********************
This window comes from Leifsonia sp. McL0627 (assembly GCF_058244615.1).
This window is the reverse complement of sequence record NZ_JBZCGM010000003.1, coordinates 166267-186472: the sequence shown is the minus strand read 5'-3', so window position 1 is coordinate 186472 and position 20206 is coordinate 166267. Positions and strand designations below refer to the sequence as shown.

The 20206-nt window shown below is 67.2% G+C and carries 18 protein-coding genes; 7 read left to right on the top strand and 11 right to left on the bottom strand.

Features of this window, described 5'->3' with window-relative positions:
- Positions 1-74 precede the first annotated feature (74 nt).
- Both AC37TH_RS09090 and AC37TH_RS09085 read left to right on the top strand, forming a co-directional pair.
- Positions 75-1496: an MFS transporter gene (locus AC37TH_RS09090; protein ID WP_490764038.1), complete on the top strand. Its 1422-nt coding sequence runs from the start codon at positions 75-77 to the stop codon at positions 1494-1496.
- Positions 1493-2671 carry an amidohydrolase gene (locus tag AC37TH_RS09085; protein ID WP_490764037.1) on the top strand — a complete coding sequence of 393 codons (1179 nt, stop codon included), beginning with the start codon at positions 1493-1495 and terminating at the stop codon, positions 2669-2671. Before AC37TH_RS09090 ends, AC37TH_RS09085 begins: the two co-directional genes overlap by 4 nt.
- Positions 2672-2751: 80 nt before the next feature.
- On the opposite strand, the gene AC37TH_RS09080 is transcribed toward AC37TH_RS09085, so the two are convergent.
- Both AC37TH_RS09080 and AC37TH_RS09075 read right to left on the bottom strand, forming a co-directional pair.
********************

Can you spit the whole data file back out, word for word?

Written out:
This window comes from Leifsonia sp. McL0627 (assembly GCF_058244615.1).
This window is the reverse complement of sequence record NZ_JBZCGM010000003.1, coordinates 166267-186472: the sequence shown is the minus strand read 5'-3', so window position 1 is coordinate 186472 and position 20206 is coordinate 166267. Positions and strand designations below refer to the sequence as shown.

The 20206-nt window shown below is 67.2% G+C and carries 18 protein-coding genes; 7 read left to right on the top strand and 11 right to left on the bottom strand.

Features of this window, described 5'->3' with window-relative positions:
- Positions 1-74 precede the first annotated feature (74 nt).
- Both AC37TH_RS09090 and AC37TH_RS09085 read left to right on the top strand, forming a co-directional pair.
- Positions 75-1496: an MFS transporter gene (locus AC37TH_RS09090; protein ID WP_490764038.1), complete on the top strand. Its 1422-nt coding sequence runs from the start codon at positions 75-77 to the stop codon at positions 1494-1496.
- Positions 1493-2671 carry an amidohydrolase gene (locus tag AC37TH_RS09085; protein ID WP_490764037.1) on the top strand — a complete coding sequence of 393 codons (1179 nt, stop codon included), beginning with the start codon at positions 1493-1495 and terminating at the stop codon, positions 2669-2671. Before AC37TH_RS09090 ends, AC37TH_RS09085 begins: the two co-directional genes overlap by 4 nt.
- Positions 2672-2751: 80 nt before the next feature.
- On the opposite strand, the gene AC37TH_RS09080 is transcribed toward AC37TH_RS09085, so the two are convergent.
- Both AC37TH_RS09080 and AC37TH_RS09075 read right to left on the bottom strand, forming a co-directional pair.